The Building Blocks of Blockchain
Accounting and finance professionals must have a fundamental knowledge of this technology moving forward. Here’s why.
By BRIDGET McCREA |
There’s a lot of buzz in the business world about blockchain,
cryptocurrencies, and fintech (financial technology) for the future.
Emerging technologies that go beyond what we use in our day-today
lives can be difficult to envision and even harder to apply in
practice. So, here’s the bottom line: “At this point, CPAs and financial
professionals should focus on the basics and simply getting to
know these concepts,” says Girish Ramachandra, technology
industry leader with Wipfli LLP in Chicago.
A blockchain is a “shared, immutable ledger that facilitates the
process of recording transactions and tracking assets in a business
network,” according to IBM’s “Blockchain for Dummies.” The assets
can be tangible (i.e., a property, vehicle, cash, or land) or intangible
(intellectual property, patents, copyrights, or branding). “Virtually
anything of value can be tracked and traded on a blockchain
network, reducing risk and cutting costs for all involved,” IBM states.
At its simplest, a blockchain is a digital file where data is stored.
Through an open ledger, blockchains contain data that’s distributed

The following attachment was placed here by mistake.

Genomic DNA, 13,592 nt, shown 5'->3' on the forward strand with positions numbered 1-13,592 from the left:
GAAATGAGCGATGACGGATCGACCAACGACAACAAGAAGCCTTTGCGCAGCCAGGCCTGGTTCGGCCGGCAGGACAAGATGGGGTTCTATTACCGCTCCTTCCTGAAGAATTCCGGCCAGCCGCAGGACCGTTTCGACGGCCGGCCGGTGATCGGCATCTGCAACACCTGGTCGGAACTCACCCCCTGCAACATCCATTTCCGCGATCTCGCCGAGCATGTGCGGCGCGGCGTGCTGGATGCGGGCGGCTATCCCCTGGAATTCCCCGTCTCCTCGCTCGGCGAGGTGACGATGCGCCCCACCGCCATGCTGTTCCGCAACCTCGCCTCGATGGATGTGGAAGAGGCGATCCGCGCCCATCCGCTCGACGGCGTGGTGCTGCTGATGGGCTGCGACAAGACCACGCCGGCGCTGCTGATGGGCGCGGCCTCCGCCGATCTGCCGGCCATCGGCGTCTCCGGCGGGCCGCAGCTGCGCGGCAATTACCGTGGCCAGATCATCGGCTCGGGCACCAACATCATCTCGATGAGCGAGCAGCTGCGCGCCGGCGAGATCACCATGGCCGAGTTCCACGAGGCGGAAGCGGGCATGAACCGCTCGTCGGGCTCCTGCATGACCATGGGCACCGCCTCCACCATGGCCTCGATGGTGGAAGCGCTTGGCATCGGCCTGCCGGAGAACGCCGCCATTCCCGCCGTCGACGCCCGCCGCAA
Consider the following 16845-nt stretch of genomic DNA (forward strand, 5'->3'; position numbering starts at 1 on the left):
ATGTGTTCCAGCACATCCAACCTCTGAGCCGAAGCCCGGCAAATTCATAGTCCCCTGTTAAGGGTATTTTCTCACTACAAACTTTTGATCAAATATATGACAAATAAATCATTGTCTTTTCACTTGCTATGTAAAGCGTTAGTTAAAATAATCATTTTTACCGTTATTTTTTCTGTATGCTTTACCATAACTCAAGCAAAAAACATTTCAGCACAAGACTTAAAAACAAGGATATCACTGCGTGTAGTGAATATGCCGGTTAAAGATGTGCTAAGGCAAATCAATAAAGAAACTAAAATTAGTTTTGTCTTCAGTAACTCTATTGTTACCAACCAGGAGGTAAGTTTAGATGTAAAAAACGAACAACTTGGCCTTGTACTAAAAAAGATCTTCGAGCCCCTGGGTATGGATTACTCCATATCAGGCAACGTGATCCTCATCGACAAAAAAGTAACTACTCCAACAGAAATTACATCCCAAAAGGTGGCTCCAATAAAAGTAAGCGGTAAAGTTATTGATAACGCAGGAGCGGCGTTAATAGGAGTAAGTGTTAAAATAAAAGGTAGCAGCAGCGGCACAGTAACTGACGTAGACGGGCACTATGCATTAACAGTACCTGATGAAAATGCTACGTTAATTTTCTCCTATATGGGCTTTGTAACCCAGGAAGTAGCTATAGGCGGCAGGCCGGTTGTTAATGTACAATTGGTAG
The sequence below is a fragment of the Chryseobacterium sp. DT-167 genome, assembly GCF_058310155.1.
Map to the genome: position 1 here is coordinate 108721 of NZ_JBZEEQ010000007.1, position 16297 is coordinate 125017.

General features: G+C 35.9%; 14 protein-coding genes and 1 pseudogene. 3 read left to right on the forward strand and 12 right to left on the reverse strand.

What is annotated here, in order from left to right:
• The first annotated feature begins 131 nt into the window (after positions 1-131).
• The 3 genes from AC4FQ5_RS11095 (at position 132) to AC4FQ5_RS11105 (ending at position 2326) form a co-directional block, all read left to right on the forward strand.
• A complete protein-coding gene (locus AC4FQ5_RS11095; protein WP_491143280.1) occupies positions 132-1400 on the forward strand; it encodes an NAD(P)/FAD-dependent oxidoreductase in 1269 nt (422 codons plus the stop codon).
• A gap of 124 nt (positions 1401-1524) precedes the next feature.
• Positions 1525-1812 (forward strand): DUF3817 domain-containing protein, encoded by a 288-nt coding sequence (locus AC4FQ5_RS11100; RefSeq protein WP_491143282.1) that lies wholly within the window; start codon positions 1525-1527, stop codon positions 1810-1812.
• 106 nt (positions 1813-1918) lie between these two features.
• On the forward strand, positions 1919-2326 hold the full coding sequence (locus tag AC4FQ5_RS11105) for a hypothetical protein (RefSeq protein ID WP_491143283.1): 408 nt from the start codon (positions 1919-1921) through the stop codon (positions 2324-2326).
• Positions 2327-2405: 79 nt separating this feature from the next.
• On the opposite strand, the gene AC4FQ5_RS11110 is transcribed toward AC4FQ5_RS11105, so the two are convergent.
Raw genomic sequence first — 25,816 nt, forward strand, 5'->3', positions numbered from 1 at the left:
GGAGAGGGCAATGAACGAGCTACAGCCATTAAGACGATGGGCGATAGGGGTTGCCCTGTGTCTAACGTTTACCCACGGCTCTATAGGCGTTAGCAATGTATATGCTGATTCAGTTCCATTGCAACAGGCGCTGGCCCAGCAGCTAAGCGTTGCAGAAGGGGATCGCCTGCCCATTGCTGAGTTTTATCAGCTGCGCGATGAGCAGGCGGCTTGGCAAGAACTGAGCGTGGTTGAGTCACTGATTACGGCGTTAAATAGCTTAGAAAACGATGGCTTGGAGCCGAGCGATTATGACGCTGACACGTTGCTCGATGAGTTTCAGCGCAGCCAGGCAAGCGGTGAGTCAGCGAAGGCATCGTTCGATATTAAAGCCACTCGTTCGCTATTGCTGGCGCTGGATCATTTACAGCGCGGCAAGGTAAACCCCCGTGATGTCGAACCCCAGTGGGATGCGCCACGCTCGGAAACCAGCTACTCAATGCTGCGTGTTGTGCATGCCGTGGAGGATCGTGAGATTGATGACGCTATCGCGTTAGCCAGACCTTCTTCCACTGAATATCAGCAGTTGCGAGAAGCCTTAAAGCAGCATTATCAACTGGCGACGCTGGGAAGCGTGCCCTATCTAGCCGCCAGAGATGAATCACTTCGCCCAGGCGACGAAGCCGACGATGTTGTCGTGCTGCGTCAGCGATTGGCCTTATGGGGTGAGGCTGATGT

across various computers. This differs from traditional ledgers,
where information is stored in a single database and then—in most
cases—processed by a central figure (e.g., a person, organization,
Because a blockchain involves multiple users, computers, and
databases, it creates a multilayered transactional environment that’s
theoretically more secure since the contents are immutable,
accessible, and verified by user consensus.
Within the blockchain ecosystem, the cryptocurrency Bitcoin is the
most mainstream example of the technology in action. Blockchain
is the foundational technology that facilitates cryptocurrency
transactions, which are reported and archived to shared public
ledgers that verify each and every transaction.
For many CPAs, their first foray into blockchain technology may
be spurred by their clients’ tax returns. Form 1040, Schedule
1, includes the question: “At any time during 2019, did you receive,
sell, send, exchange, or otherwise acquire any financial interest in
any virtual currency?”
While most cryptocurrencies have fallen from their peak valuations,
trading and transactions involving them continue to increase
and become more accessible and commonplace, meaning more
taxpayers will be responding “yes” to that question.
Andrew Gordon, CPA, lawyer and director of The Blockchain
Institute, says accountants should, in the best interest of their
clients, understand the rules on reporting such transactions.
“Something as simple as a client using Bitcoin to buy a cup of
coffee now has to be reported,” Gordon says.
On the other end of the blockchain spectrum, large corporations
are using it for supply chain innovation. For example, Walmart
began using blockchain to track organic food products from farm
to fork. Walmart’s U.S. division implemented the IBM Food Trust
blockchain for tracking leafy greens following 2018’s romaine
lettuce contamination problems and has since begun using it to
track shrimp exports from Indian farmers in Andhra Pradesh to
select Sam’s Club locations in the U.S. In June 2019, Walmart China
announced a partnership with PwC, blockchain firm VeChain, and
a local trade association and beef producer to create the Walmart
China Blockchain Traceability Platform, which is focused on
ensuring food supply chain safety.
“Conceptually, blockchain works really well in these situations,”